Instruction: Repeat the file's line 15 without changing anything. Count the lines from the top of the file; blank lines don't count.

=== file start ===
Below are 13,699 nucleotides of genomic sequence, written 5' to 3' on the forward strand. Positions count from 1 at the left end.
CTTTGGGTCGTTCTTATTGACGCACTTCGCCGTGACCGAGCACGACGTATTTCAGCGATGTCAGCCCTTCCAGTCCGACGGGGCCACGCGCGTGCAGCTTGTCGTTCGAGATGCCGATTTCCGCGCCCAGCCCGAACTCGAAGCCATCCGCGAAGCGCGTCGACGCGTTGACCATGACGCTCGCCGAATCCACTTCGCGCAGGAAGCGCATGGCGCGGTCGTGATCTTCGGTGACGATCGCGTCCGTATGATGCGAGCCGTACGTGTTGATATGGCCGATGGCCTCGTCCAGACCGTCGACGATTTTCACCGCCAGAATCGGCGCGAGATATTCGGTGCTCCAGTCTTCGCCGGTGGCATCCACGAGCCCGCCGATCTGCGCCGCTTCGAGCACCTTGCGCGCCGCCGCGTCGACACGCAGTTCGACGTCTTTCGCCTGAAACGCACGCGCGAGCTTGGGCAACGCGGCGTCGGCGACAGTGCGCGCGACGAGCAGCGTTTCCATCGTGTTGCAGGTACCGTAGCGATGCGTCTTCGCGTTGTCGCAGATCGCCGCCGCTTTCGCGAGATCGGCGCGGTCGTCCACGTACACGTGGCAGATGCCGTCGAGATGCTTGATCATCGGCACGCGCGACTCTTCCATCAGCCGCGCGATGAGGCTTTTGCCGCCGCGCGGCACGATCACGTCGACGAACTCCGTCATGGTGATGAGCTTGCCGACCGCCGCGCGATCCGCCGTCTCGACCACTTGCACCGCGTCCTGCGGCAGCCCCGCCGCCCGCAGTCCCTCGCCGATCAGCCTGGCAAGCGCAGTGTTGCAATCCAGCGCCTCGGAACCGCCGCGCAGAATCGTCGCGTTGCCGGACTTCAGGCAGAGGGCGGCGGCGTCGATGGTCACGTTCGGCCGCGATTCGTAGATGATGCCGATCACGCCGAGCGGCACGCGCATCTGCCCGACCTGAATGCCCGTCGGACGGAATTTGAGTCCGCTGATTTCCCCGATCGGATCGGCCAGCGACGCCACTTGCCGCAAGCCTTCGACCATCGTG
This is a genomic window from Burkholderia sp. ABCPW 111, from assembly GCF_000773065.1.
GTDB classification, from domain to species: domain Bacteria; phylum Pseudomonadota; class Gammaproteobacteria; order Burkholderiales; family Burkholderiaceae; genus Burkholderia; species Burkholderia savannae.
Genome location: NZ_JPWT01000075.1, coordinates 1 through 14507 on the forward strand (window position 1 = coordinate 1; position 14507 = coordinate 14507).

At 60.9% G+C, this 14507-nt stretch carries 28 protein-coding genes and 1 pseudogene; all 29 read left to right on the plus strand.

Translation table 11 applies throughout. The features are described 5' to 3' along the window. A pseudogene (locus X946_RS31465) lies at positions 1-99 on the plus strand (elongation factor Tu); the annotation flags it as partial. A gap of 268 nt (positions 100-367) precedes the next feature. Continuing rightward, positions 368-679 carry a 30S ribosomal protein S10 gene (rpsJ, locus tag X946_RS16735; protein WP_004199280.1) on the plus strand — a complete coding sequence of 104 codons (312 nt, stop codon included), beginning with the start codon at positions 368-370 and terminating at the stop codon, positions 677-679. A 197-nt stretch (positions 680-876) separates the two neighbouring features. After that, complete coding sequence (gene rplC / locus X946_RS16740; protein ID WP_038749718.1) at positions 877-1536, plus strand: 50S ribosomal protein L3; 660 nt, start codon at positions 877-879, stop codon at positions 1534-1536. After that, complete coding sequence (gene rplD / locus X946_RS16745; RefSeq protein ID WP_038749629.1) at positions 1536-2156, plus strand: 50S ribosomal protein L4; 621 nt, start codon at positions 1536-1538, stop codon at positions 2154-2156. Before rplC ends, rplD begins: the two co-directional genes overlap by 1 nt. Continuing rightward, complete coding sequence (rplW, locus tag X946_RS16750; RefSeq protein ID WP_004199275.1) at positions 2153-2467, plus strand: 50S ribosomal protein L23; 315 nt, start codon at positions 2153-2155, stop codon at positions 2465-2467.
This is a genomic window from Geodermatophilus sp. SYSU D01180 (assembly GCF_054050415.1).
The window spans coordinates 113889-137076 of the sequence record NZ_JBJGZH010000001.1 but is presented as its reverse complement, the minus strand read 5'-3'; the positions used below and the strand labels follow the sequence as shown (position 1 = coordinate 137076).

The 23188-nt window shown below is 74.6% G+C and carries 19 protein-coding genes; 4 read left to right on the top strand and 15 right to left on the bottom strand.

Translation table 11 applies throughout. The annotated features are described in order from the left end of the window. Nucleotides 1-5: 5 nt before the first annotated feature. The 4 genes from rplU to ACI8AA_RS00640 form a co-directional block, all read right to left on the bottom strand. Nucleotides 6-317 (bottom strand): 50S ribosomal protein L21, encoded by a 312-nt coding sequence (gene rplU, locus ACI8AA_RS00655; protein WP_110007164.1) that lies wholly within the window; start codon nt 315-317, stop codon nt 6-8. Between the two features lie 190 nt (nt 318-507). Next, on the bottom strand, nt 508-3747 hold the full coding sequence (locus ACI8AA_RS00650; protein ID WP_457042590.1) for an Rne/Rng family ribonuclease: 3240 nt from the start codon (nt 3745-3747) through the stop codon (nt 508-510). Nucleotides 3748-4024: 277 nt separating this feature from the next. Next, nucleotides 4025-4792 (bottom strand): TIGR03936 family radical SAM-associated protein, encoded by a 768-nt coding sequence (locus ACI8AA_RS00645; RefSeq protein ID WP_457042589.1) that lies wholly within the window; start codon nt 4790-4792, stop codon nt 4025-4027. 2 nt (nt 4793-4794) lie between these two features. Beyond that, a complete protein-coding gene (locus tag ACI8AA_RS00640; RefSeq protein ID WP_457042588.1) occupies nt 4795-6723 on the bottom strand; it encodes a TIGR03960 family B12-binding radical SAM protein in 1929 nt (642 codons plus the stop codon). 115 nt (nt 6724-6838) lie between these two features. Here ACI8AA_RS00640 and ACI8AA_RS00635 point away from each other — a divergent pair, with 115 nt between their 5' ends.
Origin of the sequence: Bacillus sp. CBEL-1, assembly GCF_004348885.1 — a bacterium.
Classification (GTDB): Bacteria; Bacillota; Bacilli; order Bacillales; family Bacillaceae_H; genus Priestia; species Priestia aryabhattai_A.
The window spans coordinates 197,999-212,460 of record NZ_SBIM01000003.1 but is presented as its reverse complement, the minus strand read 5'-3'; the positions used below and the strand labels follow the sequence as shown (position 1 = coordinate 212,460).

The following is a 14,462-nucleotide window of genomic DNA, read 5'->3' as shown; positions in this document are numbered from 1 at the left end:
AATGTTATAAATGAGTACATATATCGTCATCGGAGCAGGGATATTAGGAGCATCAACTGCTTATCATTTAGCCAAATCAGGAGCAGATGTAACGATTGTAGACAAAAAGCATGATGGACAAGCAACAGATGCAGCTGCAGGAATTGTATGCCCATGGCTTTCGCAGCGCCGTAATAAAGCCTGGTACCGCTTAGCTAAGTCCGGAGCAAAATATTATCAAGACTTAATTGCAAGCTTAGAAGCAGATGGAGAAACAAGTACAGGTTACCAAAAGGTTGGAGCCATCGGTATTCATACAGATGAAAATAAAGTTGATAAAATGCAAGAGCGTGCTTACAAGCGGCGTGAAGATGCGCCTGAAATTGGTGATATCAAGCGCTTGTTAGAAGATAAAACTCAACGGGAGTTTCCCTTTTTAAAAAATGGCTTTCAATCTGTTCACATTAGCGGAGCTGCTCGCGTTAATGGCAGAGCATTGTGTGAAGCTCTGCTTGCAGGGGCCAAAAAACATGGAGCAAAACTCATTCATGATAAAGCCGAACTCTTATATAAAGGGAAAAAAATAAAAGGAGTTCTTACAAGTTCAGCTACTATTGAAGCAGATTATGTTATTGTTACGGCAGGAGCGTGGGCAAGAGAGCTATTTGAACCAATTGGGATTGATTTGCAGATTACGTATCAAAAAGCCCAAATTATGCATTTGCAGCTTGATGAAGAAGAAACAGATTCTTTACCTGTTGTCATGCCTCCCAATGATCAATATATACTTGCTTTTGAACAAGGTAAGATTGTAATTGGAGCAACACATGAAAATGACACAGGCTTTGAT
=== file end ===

The following is a 14,462-nucleotide window of genomic DNA, read 5'->3' as shown; positions in this document are numbered from 1 at the left end: